Rainy Spring!

Alan Crite Icon by Christine Hales
Allan Crite Icon by Christine Hales

Greetings Fellow Iconographers!

This spring has been rainy and cold here in upstate New York.  Normal for Spring, but what seems to be in short supply are warm sunny days in-between!  Good weather to begin some new Icons, that’s what I say!

Four Anglo/Catholic Saints
Four Anglo/Catholic Saints written by Christine Hales

My newest Icons were all shipped off to their new homes: Two to Seattle, The one with the Four Anglo/Catholic Saints, Father James Otis Sargent Huntington, OHC founder of the Order of the Holy Cross, Fr. Richard Meux Benson, SSJE, Mother Harriet Monsell, CSJB, and Priscilla Lydia Sellon.  Also to Seattle went the Icon of Allan Rohan Crite, known as the Dean of Liturgical painting in Boston.  Each of these people were inspiring in the way God moved through them in the worlds they lived in, to affect and change the status quo around them.  Showing them to my five year old granddaughter prompted her to ask “Can I be a Saint?”.  What a good question! So sweet!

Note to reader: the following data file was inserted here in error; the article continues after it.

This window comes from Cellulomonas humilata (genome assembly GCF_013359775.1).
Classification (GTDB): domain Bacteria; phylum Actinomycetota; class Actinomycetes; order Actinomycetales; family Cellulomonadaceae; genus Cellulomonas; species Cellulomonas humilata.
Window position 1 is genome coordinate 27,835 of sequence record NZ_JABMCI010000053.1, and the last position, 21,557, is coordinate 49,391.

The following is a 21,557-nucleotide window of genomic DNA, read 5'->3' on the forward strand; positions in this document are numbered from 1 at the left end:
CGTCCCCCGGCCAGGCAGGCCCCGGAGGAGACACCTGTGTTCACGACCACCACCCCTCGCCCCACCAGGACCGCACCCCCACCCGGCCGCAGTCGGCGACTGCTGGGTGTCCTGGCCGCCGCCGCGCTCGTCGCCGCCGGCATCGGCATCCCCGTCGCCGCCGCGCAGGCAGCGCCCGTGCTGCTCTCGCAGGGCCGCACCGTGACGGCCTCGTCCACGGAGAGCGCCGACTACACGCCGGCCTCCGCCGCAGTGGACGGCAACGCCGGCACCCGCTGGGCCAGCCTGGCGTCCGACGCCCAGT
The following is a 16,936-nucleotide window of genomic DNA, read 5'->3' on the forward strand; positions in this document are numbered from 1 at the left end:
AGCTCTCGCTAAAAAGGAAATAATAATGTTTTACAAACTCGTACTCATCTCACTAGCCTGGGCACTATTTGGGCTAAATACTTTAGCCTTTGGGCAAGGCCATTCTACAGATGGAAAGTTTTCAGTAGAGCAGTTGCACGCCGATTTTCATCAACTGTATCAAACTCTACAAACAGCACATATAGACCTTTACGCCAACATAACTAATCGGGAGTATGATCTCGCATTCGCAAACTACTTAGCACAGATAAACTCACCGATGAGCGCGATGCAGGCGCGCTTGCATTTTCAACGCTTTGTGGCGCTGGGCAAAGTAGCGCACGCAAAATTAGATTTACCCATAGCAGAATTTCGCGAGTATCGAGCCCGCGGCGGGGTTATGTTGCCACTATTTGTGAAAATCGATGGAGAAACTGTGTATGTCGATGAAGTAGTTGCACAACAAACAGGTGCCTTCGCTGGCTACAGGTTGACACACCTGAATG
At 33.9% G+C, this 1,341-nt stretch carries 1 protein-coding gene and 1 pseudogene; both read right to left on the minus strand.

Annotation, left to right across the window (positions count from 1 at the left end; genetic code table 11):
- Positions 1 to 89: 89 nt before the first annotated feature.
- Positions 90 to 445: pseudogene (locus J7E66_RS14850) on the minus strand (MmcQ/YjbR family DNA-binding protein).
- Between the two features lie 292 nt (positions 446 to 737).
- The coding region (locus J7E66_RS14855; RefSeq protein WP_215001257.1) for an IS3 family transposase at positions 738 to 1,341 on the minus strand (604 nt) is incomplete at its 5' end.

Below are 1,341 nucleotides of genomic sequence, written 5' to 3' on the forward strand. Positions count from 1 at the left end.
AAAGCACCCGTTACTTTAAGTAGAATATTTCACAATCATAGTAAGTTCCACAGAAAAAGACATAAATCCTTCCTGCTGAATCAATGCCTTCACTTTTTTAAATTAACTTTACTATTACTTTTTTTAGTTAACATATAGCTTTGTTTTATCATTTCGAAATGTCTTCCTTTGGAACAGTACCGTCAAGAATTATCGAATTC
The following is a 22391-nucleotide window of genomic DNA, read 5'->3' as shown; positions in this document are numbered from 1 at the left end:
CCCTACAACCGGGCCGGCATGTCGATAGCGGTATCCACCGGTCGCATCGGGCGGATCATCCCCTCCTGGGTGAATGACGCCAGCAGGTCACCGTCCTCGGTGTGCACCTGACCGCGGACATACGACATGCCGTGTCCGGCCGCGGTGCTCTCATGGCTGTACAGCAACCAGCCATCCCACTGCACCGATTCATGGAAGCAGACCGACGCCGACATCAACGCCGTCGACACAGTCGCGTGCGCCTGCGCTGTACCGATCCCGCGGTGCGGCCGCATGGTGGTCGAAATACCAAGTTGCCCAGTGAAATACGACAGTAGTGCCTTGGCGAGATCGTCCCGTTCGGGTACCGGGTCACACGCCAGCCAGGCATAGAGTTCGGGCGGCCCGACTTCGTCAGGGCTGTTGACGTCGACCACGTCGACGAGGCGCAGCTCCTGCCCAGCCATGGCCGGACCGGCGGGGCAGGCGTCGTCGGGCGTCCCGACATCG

The other new one is my recent St. Michael  Fighting the Dragon which is now in Miami.

St. Michael in Battle Icon
St. Michael in Battle by Christine Hales

I particularly like the way the Scripture quotation in this one calls us to remember who won/wins the heavenly battle!

The Canons in Creating Icons

One of the things I deal with often with students and clients is the question “what is it that makes an Icon a good contemporary  Icon?”  While it’s impossible to come up with a concise definition, there are some guidelines that apply. In this month’s blog, I want to speak a little about the Canons of Iconography.

Icons are sacred, or holy pictures in that they represent either a Gospel story or a Saint and are intended to draw us into the world of heaven as we look at them. They are created by an Iconographer who lives a prayerful, fasting lifestyle and who prays while they paint the Icon. It therefore is the bearer of prayers and beauty to the viewer.

On Canonicity in Icons, the following is an excerpt from  a “Road to Emmaus” interview with well-known French Iconographer, Emilie Van Taack. She was a faithful student of Leonid Ouspensky